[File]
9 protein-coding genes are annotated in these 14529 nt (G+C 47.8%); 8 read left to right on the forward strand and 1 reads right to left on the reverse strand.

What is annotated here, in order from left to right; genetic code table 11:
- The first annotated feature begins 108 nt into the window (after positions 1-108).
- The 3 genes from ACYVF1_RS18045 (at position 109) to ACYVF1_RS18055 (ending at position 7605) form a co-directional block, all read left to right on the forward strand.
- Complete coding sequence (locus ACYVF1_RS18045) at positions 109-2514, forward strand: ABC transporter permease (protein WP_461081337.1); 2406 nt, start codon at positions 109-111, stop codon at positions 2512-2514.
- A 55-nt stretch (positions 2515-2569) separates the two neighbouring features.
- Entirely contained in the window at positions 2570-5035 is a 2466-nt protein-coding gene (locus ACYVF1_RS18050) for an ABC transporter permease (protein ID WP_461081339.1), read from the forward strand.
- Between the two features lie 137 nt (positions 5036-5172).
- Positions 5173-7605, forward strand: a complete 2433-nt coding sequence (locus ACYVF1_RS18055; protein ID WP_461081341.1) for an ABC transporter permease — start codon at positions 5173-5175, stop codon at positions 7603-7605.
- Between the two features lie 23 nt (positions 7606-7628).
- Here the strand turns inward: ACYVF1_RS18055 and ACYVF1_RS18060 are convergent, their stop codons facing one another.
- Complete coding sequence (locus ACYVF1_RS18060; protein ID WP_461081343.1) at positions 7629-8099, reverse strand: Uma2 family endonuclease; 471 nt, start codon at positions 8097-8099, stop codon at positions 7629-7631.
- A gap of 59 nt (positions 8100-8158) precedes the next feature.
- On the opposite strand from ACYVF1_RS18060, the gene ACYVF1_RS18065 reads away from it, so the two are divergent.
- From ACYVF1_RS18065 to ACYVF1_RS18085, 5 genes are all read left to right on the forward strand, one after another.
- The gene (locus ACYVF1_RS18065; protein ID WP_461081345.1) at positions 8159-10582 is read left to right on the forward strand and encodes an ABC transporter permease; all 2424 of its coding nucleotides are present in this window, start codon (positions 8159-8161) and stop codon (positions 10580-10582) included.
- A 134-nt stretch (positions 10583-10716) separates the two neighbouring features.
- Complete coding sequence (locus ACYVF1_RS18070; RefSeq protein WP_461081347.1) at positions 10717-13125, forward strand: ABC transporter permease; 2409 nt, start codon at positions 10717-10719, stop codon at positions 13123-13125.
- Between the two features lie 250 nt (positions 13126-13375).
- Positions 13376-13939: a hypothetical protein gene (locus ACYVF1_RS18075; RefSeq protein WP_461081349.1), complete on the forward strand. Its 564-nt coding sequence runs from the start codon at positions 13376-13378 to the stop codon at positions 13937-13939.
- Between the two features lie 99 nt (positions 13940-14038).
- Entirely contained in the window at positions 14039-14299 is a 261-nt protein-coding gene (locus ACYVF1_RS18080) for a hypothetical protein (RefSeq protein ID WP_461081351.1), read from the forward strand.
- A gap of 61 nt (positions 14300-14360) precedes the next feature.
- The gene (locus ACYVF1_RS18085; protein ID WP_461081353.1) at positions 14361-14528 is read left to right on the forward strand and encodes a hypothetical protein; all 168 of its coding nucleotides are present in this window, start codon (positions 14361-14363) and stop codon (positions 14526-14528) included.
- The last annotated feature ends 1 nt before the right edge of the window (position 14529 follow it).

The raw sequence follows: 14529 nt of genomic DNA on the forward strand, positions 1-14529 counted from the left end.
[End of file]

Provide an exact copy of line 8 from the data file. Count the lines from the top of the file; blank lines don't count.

- Between the two features lie 137 nt (positions 5036-5172).